About The Author: Joe Sandbank - I assist buyers, business owners and brokers with all legal aspects of buying, operating and selling a business, from buyer representation to exit planning and everything in between. Call for cost-effective representation for your transactions (consulting, negotiations, letters of intent, due diligence, buy/sell agreements, entity formation, leases, financing, etc.) and disputes (negotiations, demand letters, litigation, arbitration, mediation). Phone Joe at 800-875-1480 for more information and a consultation.
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J. Back & Associates Restaurant Real Estate was founded in 1988 as the first bay area real estate company to specialize exclusively in restaurant real estate. I am the past President of Charley Browns restaurants and have been involved in the restaurant business for over 35 years. 925-736-8200.
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I'm a Business Advisor at Liberty Business Advisors of San Fransisco. I have over 20 years of experience in all phases of entrepreneurship. During the past 15 years my concentration has been in business of mergers and consulting. I have owned and operated over 10 businesses.
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Assisting both sellers and buyers of businesses - dealing mainly with Liquor Stores, Grocery Markets, Gas Stations, Smoke Shops, Restaurant Related, Retail Related, Service Related. Serving SF Bay Area, North Bay, Sacramento area. Call Harry Sidhu, CBB for assistance at 510-366-6130.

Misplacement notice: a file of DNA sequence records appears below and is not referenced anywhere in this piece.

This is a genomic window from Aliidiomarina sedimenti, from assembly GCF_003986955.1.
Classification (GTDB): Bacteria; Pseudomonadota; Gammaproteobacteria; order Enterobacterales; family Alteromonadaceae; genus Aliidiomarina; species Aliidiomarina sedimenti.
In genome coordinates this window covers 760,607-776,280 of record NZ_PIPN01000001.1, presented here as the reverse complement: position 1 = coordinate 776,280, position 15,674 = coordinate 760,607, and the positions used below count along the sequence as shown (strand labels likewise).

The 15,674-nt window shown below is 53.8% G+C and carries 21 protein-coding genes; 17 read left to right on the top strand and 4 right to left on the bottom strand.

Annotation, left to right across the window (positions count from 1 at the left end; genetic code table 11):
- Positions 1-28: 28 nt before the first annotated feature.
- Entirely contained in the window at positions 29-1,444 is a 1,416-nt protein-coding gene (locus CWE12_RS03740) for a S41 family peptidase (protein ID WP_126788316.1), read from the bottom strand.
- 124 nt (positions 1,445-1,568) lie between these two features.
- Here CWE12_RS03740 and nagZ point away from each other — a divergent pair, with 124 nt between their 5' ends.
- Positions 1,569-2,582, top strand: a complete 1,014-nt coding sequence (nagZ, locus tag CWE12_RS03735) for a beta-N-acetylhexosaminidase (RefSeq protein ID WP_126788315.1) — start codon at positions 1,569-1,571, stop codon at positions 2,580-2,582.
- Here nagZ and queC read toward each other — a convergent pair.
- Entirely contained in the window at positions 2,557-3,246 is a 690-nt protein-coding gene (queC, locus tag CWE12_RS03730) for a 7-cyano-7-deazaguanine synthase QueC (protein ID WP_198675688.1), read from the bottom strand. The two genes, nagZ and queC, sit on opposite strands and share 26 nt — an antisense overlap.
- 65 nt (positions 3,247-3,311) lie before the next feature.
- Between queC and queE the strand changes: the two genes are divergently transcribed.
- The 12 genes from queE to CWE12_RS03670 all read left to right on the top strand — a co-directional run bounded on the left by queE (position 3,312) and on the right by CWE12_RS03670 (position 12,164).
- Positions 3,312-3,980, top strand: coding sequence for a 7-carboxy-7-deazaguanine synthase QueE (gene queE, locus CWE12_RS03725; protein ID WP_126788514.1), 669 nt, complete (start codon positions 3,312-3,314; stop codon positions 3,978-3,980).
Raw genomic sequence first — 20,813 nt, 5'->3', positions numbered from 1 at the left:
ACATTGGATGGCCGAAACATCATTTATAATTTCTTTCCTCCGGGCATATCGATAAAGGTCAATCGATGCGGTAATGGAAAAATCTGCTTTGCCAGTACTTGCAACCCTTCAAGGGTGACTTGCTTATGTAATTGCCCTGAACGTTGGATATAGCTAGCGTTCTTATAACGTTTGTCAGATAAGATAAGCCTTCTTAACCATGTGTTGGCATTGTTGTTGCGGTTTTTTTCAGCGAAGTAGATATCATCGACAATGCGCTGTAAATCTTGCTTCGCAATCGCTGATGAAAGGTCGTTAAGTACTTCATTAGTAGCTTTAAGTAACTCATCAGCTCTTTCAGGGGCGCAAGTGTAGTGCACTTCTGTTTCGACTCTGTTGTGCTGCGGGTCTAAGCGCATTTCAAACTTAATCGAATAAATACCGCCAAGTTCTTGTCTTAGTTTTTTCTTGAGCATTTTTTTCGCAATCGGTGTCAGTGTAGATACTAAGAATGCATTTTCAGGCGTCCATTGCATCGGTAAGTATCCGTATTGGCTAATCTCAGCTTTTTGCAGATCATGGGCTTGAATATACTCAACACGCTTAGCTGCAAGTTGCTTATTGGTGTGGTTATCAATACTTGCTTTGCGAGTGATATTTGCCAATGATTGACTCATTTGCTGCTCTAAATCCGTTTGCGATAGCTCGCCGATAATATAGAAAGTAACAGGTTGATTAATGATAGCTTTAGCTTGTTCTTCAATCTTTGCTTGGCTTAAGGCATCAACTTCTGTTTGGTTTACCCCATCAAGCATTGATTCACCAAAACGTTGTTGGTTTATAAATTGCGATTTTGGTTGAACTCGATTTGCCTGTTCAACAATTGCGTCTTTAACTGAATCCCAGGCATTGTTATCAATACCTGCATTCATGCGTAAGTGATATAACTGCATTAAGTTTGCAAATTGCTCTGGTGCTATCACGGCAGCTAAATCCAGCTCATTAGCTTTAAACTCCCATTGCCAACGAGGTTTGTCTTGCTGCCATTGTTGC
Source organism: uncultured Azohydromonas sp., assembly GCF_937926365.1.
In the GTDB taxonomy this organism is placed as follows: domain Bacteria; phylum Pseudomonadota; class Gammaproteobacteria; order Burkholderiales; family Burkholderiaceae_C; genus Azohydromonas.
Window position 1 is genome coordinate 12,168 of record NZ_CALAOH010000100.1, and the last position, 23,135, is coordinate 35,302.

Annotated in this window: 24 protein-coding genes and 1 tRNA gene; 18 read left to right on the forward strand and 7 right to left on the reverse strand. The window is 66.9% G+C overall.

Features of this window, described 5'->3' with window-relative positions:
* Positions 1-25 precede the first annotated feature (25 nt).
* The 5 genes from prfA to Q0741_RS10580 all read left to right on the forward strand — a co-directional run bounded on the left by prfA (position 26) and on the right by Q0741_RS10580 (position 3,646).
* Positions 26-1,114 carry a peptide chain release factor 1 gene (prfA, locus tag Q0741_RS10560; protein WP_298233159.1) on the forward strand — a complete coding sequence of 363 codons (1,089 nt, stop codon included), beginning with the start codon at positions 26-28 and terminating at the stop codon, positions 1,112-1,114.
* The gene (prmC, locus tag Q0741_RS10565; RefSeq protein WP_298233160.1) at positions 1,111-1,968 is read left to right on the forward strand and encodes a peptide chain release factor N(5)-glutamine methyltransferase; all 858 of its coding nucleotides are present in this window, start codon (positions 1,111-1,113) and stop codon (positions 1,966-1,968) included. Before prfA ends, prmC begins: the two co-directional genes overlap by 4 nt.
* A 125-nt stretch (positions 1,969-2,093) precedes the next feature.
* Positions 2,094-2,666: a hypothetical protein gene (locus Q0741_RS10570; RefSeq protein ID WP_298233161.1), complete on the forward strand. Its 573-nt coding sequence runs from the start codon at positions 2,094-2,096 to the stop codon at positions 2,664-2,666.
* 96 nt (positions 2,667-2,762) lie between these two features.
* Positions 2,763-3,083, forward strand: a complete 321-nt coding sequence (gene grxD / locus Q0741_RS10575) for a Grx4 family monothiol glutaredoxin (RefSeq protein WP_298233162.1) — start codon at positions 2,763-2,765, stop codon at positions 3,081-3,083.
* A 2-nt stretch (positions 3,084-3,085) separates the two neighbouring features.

|Joe Ranieri, Business Broker, Orange & LA County Areas
Having owned retail/restaurant businesses for over 20 years, my interest turned to listing and selling businesses rather than owning them. I specialize tend to specialize in Orange County high volume restaurants, fast food independents and chains, bars and liquor stores. Call 714-292-5448.
|Jim Saxton, Liquor License Broker & Consultant - SF Bay Area
With over 20 years experience of local governmental requirements, such as Police Departments, Zoning / Planning Departments, and ABC District Offices, my company Liquor Licenses of San Francisco Bay Area is very qualified to resolve all of your concerns during the liquor license transfer process.
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Business Team, San Jose (Campbell) located in the Pruneyard Towers at Bascom and Hamilton. Established in 1981 Business Team with over 6600 sales to date has 1000 business listings to choose from, paid Google advertising. We offer highly trained and experienced professionals.
|Joanne Weber, Broker - Preschool Specialist - Southern California
The Ryan Craig Company is in its 35th year as the recognized expert in Southern California, dealing exclusively in the sale of preschools, Montessori schools, day care centers, and private schools. Our extensive list of references speaks for itself. Phone Joanne at 818-760-3684 for more info.
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Jeff is a leader in business brokering in the North Bay. Since joining Santa Rosa Business And Commercial in 1999 he has assisted Buyers and Sellers in over 200 business sales and acquisitions. Jeff provides other services for his clients as well. Reach Jeff and his team at 707-888-4972.